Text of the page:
Sunday, 5 February 2017
Review by Joey
Genre/s: Synthpunk, Industrial, Post-Punk, Power Electronics, Dark Ambient, Art Punk, Noise Rock
For Fans Of: Nervous Gender, Clair Obscur, Trop Tard, Flipper
Plastic's 2.0 tape was, in my opinion, one of the best synthpunk releases to come out since Nervous Gender's Music From Hell LP; and also one of the few which I feel actually can be compared to Nervous Gender, based on their use of synth-based electronic noise (not to mention a healthy dose of influence from The Residents). Hell, I'd go as far as to say that Plastic is one of the best synthpunk bands since Nervous Gender, period.
On this newest offering from Chicago's weirdest, their heavier use of industrial/electronics, paired with a descent into much darker post-punk territory, results in a level of bleakness which is as suffocating as the band's music is irresistible. While its predecessor is ostensibly more aggressive musically, the crushing dirges and almost stark soundscaping on Plastic effectively conveys despair and disillusionment so overwhelming that it becomes mesmerizing, and absolutely conducive to disassociation. These songs bear a striking resemblance to those performed by Flipper, not just in the crawling pace, the use of chilling, ironic laughter, and snide, painful delivery, but also in the way that they sound the way depression feels -- although obviously the addition of synth creates a good deal of dissimilarity. The ability to fully capture that state of being, in my experience, is elusive to say the least. If I had to make a visualization of the sounds contained on this release, it would closely resemble the ominous, harsh background of a Dali painting. Needless to say, this release floored me, and I'm hoping they tour around my way again this year; and if they come anywhere near you, I highly recommend going to see them.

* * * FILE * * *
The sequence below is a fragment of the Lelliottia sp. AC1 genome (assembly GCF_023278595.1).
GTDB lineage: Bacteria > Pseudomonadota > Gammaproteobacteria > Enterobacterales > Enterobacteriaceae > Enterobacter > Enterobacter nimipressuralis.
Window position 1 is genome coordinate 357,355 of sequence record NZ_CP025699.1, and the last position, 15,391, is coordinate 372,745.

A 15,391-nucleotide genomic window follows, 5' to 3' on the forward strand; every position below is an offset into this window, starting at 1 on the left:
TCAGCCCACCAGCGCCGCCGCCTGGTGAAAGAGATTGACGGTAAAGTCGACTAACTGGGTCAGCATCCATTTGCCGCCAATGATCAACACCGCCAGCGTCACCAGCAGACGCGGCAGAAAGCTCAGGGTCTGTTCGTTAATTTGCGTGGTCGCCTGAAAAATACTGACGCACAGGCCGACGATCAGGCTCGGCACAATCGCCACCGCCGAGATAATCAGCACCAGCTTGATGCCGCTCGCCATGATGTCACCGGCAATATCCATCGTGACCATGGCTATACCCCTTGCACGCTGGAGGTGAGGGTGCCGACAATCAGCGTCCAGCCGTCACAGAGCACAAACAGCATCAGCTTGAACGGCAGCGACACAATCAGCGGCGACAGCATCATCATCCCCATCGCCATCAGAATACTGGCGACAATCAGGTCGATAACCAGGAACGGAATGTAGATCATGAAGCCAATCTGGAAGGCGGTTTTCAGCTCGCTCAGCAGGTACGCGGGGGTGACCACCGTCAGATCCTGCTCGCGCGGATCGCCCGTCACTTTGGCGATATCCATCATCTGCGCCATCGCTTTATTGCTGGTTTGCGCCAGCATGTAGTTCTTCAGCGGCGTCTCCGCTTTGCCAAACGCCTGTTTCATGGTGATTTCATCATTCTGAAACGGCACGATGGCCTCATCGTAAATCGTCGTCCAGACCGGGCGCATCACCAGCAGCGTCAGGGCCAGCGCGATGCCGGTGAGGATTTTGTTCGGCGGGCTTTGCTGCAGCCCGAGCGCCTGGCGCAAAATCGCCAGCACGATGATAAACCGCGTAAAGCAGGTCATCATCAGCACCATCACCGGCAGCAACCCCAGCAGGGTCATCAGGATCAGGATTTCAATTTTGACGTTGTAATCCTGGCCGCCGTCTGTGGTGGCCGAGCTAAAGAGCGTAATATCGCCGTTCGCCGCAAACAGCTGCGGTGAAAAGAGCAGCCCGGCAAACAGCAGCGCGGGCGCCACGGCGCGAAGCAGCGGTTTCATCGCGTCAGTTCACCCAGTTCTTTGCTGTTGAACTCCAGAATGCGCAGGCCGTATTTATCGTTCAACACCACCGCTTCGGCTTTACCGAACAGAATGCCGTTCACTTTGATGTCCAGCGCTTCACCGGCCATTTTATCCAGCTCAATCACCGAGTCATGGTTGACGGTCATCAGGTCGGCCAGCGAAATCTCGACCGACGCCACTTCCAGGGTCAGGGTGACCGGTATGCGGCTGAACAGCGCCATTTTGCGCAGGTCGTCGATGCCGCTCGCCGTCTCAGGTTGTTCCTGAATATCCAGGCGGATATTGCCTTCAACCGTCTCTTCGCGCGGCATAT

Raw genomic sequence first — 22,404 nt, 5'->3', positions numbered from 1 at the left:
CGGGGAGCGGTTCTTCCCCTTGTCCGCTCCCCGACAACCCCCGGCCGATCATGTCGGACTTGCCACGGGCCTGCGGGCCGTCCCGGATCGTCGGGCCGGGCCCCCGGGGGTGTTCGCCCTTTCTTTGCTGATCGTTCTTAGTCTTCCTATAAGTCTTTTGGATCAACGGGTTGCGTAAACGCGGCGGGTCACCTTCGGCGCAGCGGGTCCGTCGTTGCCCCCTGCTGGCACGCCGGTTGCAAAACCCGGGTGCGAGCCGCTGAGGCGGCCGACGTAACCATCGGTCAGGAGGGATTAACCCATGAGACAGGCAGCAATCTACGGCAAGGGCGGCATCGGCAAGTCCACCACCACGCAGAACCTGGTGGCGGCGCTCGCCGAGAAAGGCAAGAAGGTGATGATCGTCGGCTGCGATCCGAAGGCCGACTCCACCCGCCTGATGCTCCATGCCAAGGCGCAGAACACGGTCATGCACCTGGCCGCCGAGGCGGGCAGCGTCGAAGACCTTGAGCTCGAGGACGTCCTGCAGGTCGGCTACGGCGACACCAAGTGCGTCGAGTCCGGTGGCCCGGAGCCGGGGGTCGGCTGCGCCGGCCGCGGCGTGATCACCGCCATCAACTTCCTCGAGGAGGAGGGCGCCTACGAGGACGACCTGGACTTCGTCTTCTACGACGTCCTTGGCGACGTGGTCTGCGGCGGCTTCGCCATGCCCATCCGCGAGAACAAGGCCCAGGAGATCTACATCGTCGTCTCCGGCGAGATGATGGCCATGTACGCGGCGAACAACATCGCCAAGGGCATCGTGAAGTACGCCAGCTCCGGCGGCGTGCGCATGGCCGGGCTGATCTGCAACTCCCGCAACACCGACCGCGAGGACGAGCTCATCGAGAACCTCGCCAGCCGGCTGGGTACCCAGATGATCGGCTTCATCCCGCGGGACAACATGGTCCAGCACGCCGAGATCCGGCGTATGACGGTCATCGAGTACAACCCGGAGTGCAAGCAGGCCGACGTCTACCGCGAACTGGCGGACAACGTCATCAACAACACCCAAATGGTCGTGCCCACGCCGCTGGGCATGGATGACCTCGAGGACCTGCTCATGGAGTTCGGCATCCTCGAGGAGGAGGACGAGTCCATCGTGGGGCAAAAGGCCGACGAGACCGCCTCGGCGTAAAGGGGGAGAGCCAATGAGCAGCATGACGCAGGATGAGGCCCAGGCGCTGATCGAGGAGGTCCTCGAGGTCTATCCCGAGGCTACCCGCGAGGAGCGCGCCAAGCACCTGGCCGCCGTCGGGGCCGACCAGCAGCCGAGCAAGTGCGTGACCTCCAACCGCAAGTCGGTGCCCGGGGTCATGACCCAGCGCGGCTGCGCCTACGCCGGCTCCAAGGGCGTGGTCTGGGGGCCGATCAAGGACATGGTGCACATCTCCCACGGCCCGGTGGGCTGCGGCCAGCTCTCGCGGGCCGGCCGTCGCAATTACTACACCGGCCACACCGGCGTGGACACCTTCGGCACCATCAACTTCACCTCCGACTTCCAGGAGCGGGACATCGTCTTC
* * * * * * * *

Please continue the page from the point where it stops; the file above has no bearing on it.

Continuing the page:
Download this, turn your lights off, and get bummed the fuck out. Nothing here is real.
1. At The Gates
2. A Good Laugh
4. Untitled (Mark II)
5. A Call For Help
7. The Garden
Tuesday, 31 January 2017
Review by Joey
Genre/s: Hardcore Punk, Noise Rock
For Fans Of: Tar Babies, Mystery Product, Cheetah Chrome Motherfuckers, Stick Men With Ray Guns
Oh shit, January 2017 is gonna be over in a few hours and I still haven't posted anything -- so let's start the year out right (even if it is a month late). I'm sure many of you remember how much I loved Acrylics' s/t tape from last year, and I'm also sure that a good deal of you heard the news about them putting out a 7" on the almighty Iron Lung Records (a.k.a. the greatest label on earth); and if you didn't know those things, now you do. And guess what, sports fans: Despair is Acrylics' most volatile material to date.
Acrylics are a rare breed. They're the sort of band whose music can accurately impart the feeling of being thrown down six flights of stairs and into a pit of tar -- a very specific, yet relatable sensation. Their 2016 tape was a fantastic barrage of disquieting, aggressive punk, and Despair picks up right where that left off; however, these two tracks feel even more fully realized than those on the preceding release. The tracks on this 7" tap into some classic tendencies of noisy punk, but rather than sounding rehashed, they do so in a way that reminds me of what made me fall in love with bands like Tar Babies to begin with. In other words, they are successfully able to sound fresh, and escape the stale trappings many of their contemporaries fall into. The winding riff/stompy thing has gotten pretty played out (especially because a lot of bands can't pull it off), but thanks to their guitarist's amalgam of Greg Ginn's, East Bay Ray's, and Dome's unique styles, along with a stomp comparable to Stick Men With Ray Guns, and a truly unnerving presentation rife with anxiety and dread, Acrylics easily stand out far in front of most of their peers. Simply put, Acrylics exemplify everything I love about wonky, noisy hardcore punk; their brilliant subtlety and ability to overwhelm make them a force to be reckoned with -- a wording which may be cliche, but is accurate nevertheless.
So what are you nerds waiting for? Hurry up and download this slugger -- or if you're able to support, head over to the ILR bandcamp, and get your hands on a copy while you still can!